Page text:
There are a lot of misconceptions regarding depression, and I’d never be able to address all of them, however there is one that has been on my mind recently. It’s the belief that you can tell on the outside whether or not a person is depressed.
For some reason we have in our mind a picture of what we believe a person should look like with mental illness, and if the person in front of us doesn’t fit that picture we doubt they are actually depressed. And even if they are it can’t really be that bad…right?
Most people who struggle with depression, anxiety, and other forms of mental illness won’t admit it. Sure, there are some who do. But I believe the majority of people who feel hopeless, insecure, and alone would never tell you how they feel.
Now, there are two reasons why I decided to write this post.
- I’d like to explain one of the main reasons I believe it is hard to identify a person battling depression.
- I want to answer some of the questions I imagine some who know me might have about my own experience with depression.
Because I’m generally open about my thoughts and feelings, I’ve had a lot of friends come to me and talk about similar feelings they have. After listening to them talk about their insecurities, and living life with different forms of mental illness, I believe it’s hard to identify from the outside because of how easy it is to put on a fake face and pretend like everything is fine.
Wearing a mask is easier than trying to explain to somebody how lost, empty, and afraid you feel on the inside, especially when you know that on the outside your life looks great.
So even though on the inside they’re breaking down, they put on a smile and pretend that nothing is wrong. And even if they do admit they’re unhappy all they hear back is, “Fake it till you make it.”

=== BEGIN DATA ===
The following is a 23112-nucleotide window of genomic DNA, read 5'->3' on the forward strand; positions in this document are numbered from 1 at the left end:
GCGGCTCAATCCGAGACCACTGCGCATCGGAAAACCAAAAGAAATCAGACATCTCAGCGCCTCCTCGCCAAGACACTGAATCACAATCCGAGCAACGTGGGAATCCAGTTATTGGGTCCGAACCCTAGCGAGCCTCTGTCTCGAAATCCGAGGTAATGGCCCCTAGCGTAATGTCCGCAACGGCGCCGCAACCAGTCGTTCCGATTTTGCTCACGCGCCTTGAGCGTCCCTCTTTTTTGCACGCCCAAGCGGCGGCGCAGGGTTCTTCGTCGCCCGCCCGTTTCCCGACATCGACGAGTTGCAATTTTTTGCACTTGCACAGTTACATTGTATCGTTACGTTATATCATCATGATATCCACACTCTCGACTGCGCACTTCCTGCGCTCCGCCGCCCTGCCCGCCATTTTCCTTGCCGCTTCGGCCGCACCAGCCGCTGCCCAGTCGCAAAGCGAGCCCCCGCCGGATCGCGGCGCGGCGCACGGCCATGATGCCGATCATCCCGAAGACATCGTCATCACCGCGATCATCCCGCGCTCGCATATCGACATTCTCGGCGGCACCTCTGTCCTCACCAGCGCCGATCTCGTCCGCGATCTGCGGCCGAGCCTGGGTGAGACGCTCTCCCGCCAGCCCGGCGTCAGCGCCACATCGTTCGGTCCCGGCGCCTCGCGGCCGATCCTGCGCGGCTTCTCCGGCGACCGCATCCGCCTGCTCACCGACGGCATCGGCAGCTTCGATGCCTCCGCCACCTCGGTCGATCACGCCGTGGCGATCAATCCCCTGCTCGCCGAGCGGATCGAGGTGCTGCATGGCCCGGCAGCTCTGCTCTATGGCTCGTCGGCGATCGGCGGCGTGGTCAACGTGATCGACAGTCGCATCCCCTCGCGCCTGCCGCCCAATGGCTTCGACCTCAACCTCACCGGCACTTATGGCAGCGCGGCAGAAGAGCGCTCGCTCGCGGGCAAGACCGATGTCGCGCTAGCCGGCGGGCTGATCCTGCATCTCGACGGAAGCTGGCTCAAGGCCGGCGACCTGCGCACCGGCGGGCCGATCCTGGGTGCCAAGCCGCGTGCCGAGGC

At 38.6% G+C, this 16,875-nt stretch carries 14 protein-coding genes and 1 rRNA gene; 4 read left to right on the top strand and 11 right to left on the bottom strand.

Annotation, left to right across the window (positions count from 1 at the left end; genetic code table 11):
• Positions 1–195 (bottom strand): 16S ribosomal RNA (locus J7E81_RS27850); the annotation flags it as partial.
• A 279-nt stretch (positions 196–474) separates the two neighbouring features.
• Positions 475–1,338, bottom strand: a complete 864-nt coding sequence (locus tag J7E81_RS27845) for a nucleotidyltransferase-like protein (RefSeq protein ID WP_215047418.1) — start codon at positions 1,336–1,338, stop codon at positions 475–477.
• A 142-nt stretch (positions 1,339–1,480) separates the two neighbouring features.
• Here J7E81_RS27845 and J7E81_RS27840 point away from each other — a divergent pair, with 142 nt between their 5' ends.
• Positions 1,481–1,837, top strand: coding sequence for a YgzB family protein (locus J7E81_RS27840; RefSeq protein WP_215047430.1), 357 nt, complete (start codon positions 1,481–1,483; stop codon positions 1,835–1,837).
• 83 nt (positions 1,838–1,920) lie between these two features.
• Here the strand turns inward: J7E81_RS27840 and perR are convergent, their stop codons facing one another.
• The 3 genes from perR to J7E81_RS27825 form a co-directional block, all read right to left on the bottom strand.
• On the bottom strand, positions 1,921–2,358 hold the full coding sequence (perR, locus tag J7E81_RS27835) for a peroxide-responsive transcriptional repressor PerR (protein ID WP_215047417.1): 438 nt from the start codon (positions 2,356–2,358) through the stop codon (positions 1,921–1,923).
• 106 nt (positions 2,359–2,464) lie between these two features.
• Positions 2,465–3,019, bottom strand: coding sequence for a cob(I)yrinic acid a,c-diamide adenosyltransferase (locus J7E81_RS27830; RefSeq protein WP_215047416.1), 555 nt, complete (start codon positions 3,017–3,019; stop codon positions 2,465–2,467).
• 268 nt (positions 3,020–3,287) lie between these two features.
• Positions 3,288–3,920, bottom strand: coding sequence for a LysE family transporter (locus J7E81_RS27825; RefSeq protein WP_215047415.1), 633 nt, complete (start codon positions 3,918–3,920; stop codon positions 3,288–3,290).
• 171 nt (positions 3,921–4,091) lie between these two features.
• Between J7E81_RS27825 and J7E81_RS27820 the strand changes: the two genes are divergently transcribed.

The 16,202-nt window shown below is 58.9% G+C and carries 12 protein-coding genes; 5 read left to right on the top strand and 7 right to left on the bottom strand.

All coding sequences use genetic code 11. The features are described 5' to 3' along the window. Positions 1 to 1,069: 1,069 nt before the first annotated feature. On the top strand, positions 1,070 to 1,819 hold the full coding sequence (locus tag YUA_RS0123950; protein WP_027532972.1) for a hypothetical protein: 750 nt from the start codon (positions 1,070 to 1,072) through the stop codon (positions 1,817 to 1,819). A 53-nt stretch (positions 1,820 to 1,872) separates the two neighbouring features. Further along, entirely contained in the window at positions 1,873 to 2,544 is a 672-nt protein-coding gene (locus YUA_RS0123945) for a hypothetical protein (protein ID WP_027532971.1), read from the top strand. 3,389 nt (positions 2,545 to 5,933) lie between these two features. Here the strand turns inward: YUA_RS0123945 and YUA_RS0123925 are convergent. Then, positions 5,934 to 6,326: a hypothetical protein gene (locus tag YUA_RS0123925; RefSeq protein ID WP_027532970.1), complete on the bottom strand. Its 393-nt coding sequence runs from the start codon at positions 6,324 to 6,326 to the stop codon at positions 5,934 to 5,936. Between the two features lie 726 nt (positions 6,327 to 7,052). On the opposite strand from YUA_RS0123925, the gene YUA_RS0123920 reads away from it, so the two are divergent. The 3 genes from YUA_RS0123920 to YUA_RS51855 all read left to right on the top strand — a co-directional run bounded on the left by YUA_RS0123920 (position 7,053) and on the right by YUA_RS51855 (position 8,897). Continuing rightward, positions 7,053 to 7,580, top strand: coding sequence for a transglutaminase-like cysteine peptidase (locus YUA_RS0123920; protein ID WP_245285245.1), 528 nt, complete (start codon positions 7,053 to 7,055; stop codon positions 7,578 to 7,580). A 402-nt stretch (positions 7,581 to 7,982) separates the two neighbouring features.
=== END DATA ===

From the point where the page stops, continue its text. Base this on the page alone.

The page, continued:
A person with diabetes would never be told to fake it till they make it. Nobody would tell a cancer patient that if they pretend they don’t have cancer it’ll just go away.
But when somebody admits they’re depressed they usually are told that if they fake being happy eventually they will be. So they either learn to bypass the conversation entirely by never admitting they feel bad, or they believe what they’re told and fake it until they finally break down and stop functioning.
Having said that, as far as my own experience is concerned, I don’t actually wear a mask.
Those who know me can tell you that I’ve never been good at hiding my feelings. Not only do I wear my heart on my sleeve, I broadcast it.
It doesn’t matter if I’m happy, sad, in love, or whatever. You’ll know how I feel.
This means that when you tell me “but you were always so happy” you’re probably right. I most likely was happy when I was around you. When I’m outside of my own head and am able to focus on something else everything is fine and dandy.
But when I went home after spending time with you I started analyzing everything that happened.
- What should I have said?
- What did I say wrong?
- Was I wearing the right thing?
- Was I breathing too loud?
- Did you have as much fun as I did?
- When will I see you again?
- What sort of things were said about me when I left?
Everything starts spiraling and I fall apart.
See, my head is a dangerous place for me to be. When I can focus on other people and am taken out of my head I’m all kinds of happy and fun. But as soon as I get left alone in my head I start tearing myself down.
For me it isn’t a matter of wearing a mask when I’m around you. All those times you saw me and thought I was confident and happy I probably was. But the insecurities, anxiety, and depression I felt when you didn’t see me are also real, and very much a part of me.
(I’m learning how to handle my insecurities, and finding ways to love who I am. But that is a subject for another post.)
There are many other reasons why it might be a surprise to hear that somebody you know is having a hard time mentally. But that does not make it acceptable to question the seriousness of their struggles.
But don’t doubt.